I still remember when one of my childhood friends made a big announcement: she no longer believed Santa Claus was real but she still believed in the Easter Bunny.
While her thinking seemed illogical to me, I tried to understand where she was coming from. As for me, I never remembered believing Santa Claus was anything but a fun person in a suit. My theory about the Easter Bunny was built off my theory of Santa Claus. But for my friend, who had believed the Santa Claus story for years until she realized Santa Claus looked, sounded and acted differently at the mall every year, the Easter Bunny offered a more believable alternative. The Easter Bunny was rather elusive in the ‘90s. He didn’t show up at many community Easter egg hunts like he does today. A child couldn’t see the Easter Bunny appears to be a person in a suit, so it could make sense the mysterious bunny filled the fields overnight with plastic chicken eggs. I didn’t tell my friend but I was still convinced that the Easter Bunny was also a person in a suit.
This week, millions of people around the world will celebrate the resurrection of Jesus, a man who was crucified about 2,000 years ago for claiming to be God in human form. The report of his resurrection is what has caused millions of people around the world to believe his claims to be God and build their lives around his teachings recorded by four first-century reporters: Matthew, Mark, Luke and John.
Over the centuries, several theories have surfaced to try to refute the reporting of Jesus’ resurrection, according to the “Handbook of Christian Apologetics” by Peter Kreeft and Ronald K. Tacelli.
First, some people have theorized that Jesus did not really die on the cross but that he was simply revived after resting in the tomb. However, John reported that blood and water came from Jesus’ heart when it was pierced by those checking to make sure he was dead. Death by asphyxiation or hypovolemic shock would cause water to build up around the heart.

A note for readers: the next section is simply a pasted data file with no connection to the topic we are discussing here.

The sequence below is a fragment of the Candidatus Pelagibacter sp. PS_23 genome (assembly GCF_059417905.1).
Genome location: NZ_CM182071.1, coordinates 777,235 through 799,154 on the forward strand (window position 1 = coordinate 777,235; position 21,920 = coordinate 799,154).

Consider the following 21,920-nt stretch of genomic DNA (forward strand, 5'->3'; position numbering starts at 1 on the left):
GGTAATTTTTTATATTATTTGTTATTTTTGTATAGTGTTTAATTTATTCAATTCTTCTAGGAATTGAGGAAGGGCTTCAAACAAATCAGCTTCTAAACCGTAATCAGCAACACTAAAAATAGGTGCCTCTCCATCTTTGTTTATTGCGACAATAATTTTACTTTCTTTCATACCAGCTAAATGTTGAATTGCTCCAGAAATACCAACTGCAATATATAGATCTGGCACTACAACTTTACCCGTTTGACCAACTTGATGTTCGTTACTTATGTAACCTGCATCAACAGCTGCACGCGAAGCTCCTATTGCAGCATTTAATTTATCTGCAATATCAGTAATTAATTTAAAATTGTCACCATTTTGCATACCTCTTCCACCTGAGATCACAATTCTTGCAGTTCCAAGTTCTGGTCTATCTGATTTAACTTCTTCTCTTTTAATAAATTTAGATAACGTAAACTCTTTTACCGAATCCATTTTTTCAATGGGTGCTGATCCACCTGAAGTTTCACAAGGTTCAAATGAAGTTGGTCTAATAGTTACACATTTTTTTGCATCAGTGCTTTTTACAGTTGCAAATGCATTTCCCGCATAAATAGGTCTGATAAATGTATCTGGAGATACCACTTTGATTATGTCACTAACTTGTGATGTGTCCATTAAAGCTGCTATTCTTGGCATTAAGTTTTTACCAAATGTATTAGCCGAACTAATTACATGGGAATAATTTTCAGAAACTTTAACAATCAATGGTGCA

Others say perhaps the disciples hallucinated that they saw Jesus after he died. However, people touched Jesus after he rose from the dead. He was consistent in his appearance and personality. He appeared to multiple individuals and groups for over a month. Group hallucinations are rare. Luke reported about 500 people saw Jesus at once after he was resurrected. When the Apostle Paul was spreading the report of the resurrection further west, he noted that many of these 500 were still alive, available for questioning.
Another argument against the resurrection is that Jesus’ followers and the reporters created a conspiracy. It is not very plausible such a conspiracy could have been perpetrated considering how difficult it would have been to take Jesus’ body from a guarded tomb and destroy the evidence so quickly. Conspiracies are usually found out, especially when a group has adversaries. It is doubtful that 3,000 people in the area would have become Christians within a couple of months if the resurrection had been made up.
That a man named Jesus rose from the dead in the Middle East about 2,000 years ago is not really a disputed fact of history. Who you think he was, how and why he rose from the dead and what it means for your life is a matter of personal decision and faith.
As for me, I still believe He was God in a human suit. If those reporters got the resurrection right, I believe they quoted Him accurately, too.
Sara Marie Moore is editor of the Shoreview Press. She can be reached at 651-407-1235 or email@example.com.